Here is a list of questions you should ask a home care agency; ensure you get all the answers that you need.
About the carerworkers
- Do you interview your recruits and take up at least two written references before offering them work as a careworker?
- Do all your careworkers undergo a criminal records check?
- Will my relative have a regular careworker?
- What will happen if my relative’s regular careworker is off sick?
- What happens if a careworker is unable to get to my relative because of adverse weather conditions or heavy traffic?
- How many different careworkers are likely to visit my relative in a week, or in a month?
- What sort of training do the careworkers receive? Do they have an induction period? How often is their training updated?
- What qualifications and experience do they have?
- Will careworkers keep written records of the care that has been given, and accurate timesheets for my relative to sign? Can copies of the records be sent to me if I want them?
About your relative’s needs
- How will you match the most suitable careworkers to my relative’s needs?
- Will you be able to find careworker(s) that can visit at the time my relative needs care?
- What happens if a careworker and my relative are incompatible? Could a different careworker be requested?
- What happens in the event of a medical emergency? Will the agency careworker stay with my relative until help comes? Will they notify me of any problems?
- How will careworkers get into your relative’s home if he/she cannot answer the door? How will that information be kept secure?
About the agency
Does the agency have procedures in place to:
- protect my relative from accidents, neglect or self-harm?
- cover the way staff handle my relative’s money if the careworker shops or pays bills?
- instruct staff not to borrow or lend money, not to accept gifts and not take children or pets into my relative’s house without permission?
- Do you have a standard contract for work with private clients? Can we see a copy?
- What are your hourly charges? Are there any minimum charges (such as a minimum number of hours per week)?
- What happens on weekends and bank holidays? Is care provided? Is there an additional charge at these times?
- How is payment required – by cheque, direct debit or some other way? How often is payment required? Monthly or weekly?
- Are there are any extra charges? The prices quoted usually include National Insurance contributions, travel and any VAT payable. Regulated home care services generally qualify as welfare services and are exempt from VAT. However, this does not apply to introductory agencies or domestic only services.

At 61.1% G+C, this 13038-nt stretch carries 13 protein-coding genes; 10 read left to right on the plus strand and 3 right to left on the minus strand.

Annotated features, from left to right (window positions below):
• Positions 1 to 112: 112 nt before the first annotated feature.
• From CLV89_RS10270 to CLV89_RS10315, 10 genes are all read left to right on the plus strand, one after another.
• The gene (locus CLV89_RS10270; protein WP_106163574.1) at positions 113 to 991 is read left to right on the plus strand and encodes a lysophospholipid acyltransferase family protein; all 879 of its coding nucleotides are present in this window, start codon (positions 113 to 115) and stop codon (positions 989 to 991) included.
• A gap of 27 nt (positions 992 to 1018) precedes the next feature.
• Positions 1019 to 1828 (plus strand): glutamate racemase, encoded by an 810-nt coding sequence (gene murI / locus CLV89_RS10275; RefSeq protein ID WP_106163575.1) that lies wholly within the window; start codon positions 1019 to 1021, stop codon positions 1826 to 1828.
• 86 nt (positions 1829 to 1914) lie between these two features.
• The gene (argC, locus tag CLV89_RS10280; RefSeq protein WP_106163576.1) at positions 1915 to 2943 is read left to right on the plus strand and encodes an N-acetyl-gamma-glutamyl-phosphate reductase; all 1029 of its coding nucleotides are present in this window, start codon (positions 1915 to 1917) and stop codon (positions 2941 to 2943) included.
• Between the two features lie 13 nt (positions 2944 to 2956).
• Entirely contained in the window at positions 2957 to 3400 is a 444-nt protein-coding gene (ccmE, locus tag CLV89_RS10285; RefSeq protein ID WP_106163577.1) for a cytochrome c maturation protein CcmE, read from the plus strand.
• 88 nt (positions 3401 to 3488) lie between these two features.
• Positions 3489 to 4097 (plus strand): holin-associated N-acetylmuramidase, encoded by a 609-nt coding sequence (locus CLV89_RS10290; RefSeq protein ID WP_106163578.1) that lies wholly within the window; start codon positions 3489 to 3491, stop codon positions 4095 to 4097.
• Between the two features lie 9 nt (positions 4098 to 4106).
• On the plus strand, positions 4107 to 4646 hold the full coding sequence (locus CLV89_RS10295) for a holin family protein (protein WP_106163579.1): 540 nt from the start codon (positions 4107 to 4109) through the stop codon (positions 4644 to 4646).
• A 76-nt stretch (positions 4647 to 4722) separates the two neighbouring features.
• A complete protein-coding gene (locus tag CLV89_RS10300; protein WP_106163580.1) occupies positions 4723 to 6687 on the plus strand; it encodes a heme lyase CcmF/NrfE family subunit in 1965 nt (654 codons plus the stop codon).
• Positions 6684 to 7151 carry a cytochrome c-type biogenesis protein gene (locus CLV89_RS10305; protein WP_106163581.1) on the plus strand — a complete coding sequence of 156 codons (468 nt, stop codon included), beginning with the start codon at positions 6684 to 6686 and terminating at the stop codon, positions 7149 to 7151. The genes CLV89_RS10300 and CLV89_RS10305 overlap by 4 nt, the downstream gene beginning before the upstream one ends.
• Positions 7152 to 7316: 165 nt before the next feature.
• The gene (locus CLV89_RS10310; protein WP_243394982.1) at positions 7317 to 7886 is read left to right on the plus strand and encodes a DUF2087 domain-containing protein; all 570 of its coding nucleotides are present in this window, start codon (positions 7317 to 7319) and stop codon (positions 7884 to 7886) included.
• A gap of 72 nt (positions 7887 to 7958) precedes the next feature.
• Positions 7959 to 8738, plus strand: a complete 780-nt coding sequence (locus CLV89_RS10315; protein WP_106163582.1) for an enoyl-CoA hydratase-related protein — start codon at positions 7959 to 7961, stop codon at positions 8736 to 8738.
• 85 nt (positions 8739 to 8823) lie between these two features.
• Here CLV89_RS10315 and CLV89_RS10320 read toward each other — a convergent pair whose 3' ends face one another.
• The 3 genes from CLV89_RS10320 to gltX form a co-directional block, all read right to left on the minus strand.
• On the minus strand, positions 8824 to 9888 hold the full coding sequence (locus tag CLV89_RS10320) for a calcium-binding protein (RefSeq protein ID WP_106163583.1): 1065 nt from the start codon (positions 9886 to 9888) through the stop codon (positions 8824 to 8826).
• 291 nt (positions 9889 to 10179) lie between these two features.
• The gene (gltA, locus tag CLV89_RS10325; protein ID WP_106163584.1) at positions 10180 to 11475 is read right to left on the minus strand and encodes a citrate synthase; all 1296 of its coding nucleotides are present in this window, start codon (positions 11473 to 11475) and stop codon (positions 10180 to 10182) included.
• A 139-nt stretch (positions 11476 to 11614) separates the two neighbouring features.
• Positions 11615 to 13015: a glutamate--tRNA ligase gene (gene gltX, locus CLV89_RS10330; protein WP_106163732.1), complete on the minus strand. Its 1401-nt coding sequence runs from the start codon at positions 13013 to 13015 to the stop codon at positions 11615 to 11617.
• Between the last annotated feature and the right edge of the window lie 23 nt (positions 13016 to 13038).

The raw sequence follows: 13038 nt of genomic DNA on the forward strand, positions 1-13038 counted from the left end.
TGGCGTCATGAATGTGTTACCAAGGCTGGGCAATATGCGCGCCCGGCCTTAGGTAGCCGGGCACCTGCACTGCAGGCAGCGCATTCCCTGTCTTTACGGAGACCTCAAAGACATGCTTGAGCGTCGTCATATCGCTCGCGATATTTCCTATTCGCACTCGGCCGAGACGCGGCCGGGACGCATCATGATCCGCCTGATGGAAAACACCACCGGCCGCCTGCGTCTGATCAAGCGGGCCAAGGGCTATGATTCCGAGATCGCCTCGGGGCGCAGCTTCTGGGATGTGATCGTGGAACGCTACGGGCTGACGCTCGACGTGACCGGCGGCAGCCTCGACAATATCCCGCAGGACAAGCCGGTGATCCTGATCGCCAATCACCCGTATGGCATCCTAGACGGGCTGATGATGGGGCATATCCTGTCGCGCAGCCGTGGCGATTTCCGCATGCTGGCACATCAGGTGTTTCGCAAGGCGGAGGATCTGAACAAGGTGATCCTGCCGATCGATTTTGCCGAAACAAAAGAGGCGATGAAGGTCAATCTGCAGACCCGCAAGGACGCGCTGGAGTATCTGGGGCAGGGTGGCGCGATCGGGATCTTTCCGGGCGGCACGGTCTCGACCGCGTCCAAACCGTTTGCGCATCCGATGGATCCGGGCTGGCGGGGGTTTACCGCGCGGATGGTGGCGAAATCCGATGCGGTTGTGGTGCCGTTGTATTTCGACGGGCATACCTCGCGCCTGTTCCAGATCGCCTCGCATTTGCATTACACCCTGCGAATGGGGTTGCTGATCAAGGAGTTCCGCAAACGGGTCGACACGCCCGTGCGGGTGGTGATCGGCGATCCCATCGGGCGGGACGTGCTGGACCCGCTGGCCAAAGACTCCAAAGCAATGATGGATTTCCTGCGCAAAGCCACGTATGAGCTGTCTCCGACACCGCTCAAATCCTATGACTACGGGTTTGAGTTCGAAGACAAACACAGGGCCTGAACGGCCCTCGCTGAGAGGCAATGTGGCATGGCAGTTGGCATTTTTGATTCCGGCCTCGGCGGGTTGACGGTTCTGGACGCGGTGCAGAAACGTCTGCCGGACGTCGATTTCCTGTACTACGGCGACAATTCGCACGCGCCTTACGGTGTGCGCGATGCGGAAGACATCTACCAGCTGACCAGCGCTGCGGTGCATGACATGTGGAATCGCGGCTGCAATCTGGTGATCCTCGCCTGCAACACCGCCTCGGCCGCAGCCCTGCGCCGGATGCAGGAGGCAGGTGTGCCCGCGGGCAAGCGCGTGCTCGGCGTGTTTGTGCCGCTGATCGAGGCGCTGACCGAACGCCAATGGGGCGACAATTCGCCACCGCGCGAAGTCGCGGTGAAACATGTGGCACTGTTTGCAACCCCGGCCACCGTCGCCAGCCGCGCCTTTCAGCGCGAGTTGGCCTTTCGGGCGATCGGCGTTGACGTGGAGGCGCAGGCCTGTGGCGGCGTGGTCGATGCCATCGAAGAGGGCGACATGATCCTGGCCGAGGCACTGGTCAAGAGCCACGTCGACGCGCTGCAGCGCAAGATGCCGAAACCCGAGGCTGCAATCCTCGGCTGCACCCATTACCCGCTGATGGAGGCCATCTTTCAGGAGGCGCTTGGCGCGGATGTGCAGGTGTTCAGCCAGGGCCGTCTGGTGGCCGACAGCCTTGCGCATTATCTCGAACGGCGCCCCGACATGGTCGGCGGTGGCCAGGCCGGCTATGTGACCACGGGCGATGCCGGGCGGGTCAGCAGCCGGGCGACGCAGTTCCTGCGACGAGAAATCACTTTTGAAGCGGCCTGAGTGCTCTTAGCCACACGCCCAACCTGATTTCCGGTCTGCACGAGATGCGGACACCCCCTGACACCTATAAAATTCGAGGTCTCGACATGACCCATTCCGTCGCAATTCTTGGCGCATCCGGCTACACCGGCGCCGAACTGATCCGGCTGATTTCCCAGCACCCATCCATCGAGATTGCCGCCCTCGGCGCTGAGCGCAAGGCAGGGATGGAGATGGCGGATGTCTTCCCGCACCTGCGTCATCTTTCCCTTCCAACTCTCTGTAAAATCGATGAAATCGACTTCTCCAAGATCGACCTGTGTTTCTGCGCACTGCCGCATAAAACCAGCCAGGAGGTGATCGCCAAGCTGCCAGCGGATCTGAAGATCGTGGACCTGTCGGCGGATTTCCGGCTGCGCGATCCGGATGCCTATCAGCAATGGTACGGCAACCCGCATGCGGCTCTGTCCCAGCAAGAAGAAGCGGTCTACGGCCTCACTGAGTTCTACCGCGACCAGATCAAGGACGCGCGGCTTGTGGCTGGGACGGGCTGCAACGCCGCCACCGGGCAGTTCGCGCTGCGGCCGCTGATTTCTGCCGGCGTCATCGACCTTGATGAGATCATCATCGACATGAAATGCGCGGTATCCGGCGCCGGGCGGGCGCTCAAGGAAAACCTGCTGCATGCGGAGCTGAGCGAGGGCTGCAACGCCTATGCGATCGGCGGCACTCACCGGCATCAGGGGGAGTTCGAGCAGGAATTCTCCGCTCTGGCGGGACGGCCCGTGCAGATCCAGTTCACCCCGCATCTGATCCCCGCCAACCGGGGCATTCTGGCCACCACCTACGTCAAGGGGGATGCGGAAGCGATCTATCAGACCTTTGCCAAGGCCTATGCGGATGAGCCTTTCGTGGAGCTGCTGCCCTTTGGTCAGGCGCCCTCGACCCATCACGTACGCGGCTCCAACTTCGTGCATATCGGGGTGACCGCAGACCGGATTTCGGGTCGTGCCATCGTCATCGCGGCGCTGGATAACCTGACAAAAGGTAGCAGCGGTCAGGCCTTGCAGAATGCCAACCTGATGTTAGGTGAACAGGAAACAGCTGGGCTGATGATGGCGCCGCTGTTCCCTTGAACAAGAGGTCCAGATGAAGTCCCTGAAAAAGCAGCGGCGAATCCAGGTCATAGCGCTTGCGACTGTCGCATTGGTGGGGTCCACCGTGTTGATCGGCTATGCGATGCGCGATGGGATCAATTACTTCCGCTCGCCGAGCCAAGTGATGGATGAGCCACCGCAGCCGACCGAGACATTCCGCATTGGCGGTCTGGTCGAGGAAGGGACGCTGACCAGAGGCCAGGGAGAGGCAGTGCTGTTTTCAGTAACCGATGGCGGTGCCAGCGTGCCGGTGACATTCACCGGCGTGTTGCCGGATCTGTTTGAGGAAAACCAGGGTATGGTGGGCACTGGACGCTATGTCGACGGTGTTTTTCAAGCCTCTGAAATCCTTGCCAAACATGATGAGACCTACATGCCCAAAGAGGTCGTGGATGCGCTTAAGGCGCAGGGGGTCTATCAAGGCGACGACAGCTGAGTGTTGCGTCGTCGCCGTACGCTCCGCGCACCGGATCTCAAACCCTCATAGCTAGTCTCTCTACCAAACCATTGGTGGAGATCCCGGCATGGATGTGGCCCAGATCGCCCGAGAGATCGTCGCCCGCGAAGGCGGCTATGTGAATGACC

- What insurance do you have to protect my relative, for example, in the case of damage to property, the careworker making a mistake, or the careworker having an accident in my relative’s home?
- How do you ensure quality of care is maintained? What are your quality assurance policies and procedures?
- How will you make sure your staff respect my relative's privacy and dignity?
- Who should we contact (outside office hours if necessary) if we have problems with a careworker or the service provided?
- Is it possible to try you for a short trial period initially, to see how it works out?
What the agency should assess
Regardless of whether your relative is engaging an agency via their direct payment or engaging an agency directly (without an assessment from the council), the agency should carry out their own assessment before offering their care plan. They are likely to look at:
- the help your relative needs and details of any illness and medication
- your relative’s ability to see, hear and communicate, and their preferred method of communicating
- any problems with continence or mobility and any equipment your relative uses
- any dietary requirements and preferences
- any religious and cultural needs
- who else is involved in supporting your relative
- your relative’s mental capacity and whether they are able to make decisions about their care for themselves, all or part of the time
- whether anyone else has a legal role to make decisions on behalf of your relative, because they hold power of attorney
- the safety of careworkers visiting your home, as their employer carries health and safety responsibilities for them.
- whether your relative poses a risk to themselves or others by living at home
- arrangements for getting access to your relative’s house.
If they don’t carry out an assessment that covers all of these areas, you should ask them to do so.
- Self-funding care at home: find out what your options are if your relative doesn't qualify for council funding.
- Equity release: our guide helps explain the often complicated and costly process of equity release schemes.
- Jo’s story or Rachel's story: find out about the difficulties they faced when employing an agency to take care of their relatives.
Page last reviewed: August 2016
Next review due: March 2018